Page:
New Norwegian “Torske Club” gathers monthly to celebrate heritage
You don’t have to be a Norwegian to join Torske Klubben. You just have to wish you were.
By Lissa Greiner – The Decorah Newspaper, Iowa
That’s the prerequisite for members of a newly formed men’s club in Iowa, which takes time to celebrate Norwegian food, drink and folklore once a month at Rubaiyat in Decorah. Recently, the group was nice enough to invite me to join them at their monthly meeting.
Harry Davidson, Decorah, said he started Decorah’s “Torske Club” last fall, after having belonged to a similar group in the Twin Cities. “One of the groups I was part of in Minnesota had 300 people,” said Davidson, explaining torske is unseasoned, boiled cod served with melted butter. The Minneapolis group has been meeting since the 1930s. Davidson, who is “Norwegian by marriage,” said this month’s turnout of 18 was “the best group ever.” “It’s been slow getting going, but it seems to be gathering some momentum,” said Davidson.
Torske Klubben members arrive in plenty of time to sample some ice-cold Aquavit, a Scandinavian liquor made from potatoes and caraway seed, among other things. The Decorah group sticks to Linjie Aquavit, the Norwegian variety, which literally travels around the world before ever making it to the marketplace. The liquor has been carried in an oak cask onboard ships crossing the equator (linje) twice before being sold. While some critics claim the liquor’s trip is a gimmick, some argue the moving seas and frequent temperature changes extract more flavor from the casks. Each bottle’s label documents the particulars of the drink’s voyage. “You can see that this bottle left Norway Feb. 11, 2006, and came back Feb. 18, on the M/V Taiko,” said club member Dan Huebner. “It’s always served extremely cold and it can’t ever freeze because of the alcohol content,” said Bill Stoen. “There’s a story about a shipment of Aquavit that almost didn’t make it back in time for Christmas, but ultimately did. That ship was thereafter referred to as the ship that saved Christmas,” joked Davidson.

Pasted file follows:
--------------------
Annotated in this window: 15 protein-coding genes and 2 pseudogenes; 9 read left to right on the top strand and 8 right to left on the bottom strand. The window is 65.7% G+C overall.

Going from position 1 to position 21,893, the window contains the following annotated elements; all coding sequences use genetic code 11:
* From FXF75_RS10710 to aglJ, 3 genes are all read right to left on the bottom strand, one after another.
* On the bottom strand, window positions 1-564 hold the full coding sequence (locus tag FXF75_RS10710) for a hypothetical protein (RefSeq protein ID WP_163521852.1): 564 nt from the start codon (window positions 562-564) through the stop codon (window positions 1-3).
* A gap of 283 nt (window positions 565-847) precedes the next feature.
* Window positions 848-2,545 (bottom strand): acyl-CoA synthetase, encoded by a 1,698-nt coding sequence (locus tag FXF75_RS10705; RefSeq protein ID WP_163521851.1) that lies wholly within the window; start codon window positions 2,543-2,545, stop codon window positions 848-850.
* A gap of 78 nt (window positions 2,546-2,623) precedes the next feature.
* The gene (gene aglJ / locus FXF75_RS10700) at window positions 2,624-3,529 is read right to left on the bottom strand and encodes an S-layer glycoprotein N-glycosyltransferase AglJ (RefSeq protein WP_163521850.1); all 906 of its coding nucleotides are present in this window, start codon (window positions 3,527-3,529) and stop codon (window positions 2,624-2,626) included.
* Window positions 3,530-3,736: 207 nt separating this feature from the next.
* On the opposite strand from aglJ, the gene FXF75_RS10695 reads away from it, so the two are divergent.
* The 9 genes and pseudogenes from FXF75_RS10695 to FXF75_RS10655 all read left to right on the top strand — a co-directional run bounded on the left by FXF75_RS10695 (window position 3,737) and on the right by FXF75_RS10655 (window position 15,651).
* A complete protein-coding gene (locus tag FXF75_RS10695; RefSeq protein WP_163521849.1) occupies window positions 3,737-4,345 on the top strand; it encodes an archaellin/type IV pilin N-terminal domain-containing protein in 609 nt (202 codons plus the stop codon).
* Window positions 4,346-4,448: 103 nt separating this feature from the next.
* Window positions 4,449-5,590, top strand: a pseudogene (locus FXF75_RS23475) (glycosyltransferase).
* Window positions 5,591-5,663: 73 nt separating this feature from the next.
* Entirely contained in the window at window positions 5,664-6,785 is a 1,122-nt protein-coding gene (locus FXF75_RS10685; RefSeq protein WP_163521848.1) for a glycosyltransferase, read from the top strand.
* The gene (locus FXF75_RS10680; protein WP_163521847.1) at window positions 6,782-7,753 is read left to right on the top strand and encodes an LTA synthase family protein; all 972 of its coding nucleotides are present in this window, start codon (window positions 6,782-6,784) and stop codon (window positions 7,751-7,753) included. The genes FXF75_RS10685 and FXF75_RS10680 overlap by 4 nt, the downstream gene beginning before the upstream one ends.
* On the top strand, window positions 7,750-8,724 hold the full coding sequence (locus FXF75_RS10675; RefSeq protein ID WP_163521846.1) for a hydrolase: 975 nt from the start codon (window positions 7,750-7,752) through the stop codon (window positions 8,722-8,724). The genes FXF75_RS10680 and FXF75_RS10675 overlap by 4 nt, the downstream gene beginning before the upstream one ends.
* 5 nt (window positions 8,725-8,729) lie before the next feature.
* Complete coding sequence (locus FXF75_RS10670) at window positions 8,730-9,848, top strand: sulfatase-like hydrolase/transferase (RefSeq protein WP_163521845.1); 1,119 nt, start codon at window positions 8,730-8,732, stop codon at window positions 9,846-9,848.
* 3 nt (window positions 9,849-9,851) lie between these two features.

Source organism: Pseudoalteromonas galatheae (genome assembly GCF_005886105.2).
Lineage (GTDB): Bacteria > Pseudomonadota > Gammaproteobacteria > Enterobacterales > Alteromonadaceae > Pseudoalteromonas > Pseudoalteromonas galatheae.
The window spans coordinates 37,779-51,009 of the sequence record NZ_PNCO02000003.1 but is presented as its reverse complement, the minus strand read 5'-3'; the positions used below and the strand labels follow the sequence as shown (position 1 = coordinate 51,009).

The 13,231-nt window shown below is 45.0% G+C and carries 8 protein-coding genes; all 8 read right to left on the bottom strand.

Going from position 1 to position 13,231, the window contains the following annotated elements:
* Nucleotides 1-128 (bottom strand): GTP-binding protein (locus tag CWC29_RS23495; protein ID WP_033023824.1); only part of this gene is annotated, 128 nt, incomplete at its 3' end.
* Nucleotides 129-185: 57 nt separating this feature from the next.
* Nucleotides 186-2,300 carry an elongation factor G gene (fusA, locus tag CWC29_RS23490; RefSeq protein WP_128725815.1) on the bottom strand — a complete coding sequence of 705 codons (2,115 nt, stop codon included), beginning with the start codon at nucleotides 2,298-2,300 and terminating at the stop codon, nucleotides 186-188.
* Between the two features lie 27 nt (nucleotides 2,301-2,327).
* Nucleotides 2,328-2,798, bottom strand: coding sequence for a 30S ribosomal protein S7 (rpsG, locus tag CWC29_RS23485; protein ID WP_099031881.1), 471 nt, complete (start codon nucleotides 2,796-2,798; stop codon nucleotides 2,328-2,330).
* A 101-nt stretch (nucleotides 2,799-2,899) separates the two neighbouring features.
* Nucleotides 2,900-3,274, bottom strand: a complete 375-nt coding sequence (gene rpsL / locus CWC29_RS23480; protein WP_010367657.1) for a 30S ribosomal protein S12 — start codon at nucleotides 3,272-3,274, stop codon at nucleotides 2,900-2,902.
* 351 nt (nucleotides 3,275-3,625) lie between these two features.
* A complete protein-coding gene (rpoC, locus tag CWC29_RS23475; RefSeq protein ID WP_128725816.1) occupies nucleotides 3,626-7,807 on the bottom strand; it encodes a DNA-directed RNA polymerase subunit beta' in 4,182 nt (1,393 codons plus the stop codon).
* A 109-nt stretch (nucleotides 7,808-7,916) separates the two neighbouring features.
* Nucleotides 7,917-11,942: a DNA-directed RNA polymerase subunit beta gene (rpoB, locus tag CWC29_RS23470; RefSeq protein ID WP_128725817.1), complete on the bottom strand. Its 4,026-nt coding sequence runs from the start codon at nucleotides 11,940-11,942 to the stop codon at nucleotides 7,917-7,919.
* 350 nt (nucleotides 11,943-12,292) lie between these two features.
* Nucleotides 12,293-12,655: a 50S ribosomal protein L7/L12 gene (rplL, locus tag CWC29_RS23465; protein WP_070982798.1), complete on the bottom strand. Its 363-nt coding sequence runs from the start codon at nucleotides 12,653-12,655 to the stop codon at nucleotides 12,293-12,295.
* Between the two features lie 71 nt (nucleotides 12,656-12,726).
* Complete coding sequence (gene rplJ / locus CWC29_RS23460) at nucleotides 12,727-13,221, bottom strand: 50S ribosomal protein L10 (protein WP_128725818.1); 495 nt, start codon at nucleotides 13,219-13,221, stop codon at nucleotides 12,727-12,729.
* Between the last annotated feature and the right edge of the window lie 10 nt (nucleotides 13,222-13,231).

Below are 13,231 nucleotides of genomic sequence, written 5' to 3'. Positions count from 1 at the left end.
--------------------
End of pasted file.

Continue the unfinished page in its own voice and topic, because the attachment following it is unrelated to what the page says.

Before the torske is served, the members raise their glasses and yell, “Skål!” in a toast to the fish. The room erupts as they sing rousing renditions of Ja, Vi Elsker Dette Landet (which translates to “Yes, we love this country), and God Bless America. (When I comment on how well they sing, it is pointed out to me that several members belong to either the Luren Singers or The Decorah Chorale.) It’s time to say the Norwegian table prayer, but someone notices the group’s song/prayer sheets have already been handed in. “I don’t need it,” says Wilbur Stoen, before leading the prayer in Norwegian. When I ask how many of them speak Norwegian, Stoen replies, “Very few.” As the dinner is about to be served, the men begin pounding their fists, saying “Bring on the torske! “Bring on the torske!”
As the meal arrives on shiny green plates, Stoen points out this break with Norwegian tradition. “When we were growing up, you never served food on a decorated plate with any color in it. Only a white plate,” said Stoen, as the diners each slather the torsk and red potatoes with loads of melted butter. The diners also enjoy baskets of flatbread, served, of course, with more butter. Bill Stoen of Decorah took the time to explain the Norwegian infatuation with their favorite dairy product. “They had those grassy hills, and raising cattle and milking them was a way to convert it into food. Dairy spoiled pretty quickly, so they had to eat it fast,” said Stoen.
After each meal, the club features a guest speaker. This month’s guest was Jim Hippen, who talked about John Tolkeim, Norwegian immigrant, Iowan and inventor of the original metered gas pump. Next month’s speaker will discuss the history of Aquavit. Bill Ibanez of Decorah, who attends the meetings with Lyle Sacquitne, said, “Each month’s lectures are phenomenal. I’ve learned a lot about the history of our region.”
All the members I spoke with seemed to really enjoy the meetings. “Harry’s done a super job – he’s the one who got it started and keeps it going,” said Huebner. “I also have to thank Rubaiyat owners Andy and Kim Bonnet, who sponsor the event even though their restaurant is closed at this time,” added Davidson. Andy Bonnet said he and Kim weren’t quite sure what to think when Harry and his wife, Barbara, invited them over to try some torsk. “It was boiled cod without any seasoning. He said we were just having torsk and taters, and we loved it,” said Bonnet. “It’s a lot of fun and I’d encourage people to join the club,” added Bonnet. Wilbur Stoen added, “It’s just a good place for Norwegian Americans to get together. We’ve got Norwegians and people who wish they were.” “I guess I’m an enthusiast and I qualify through marriage,” added Ibanez.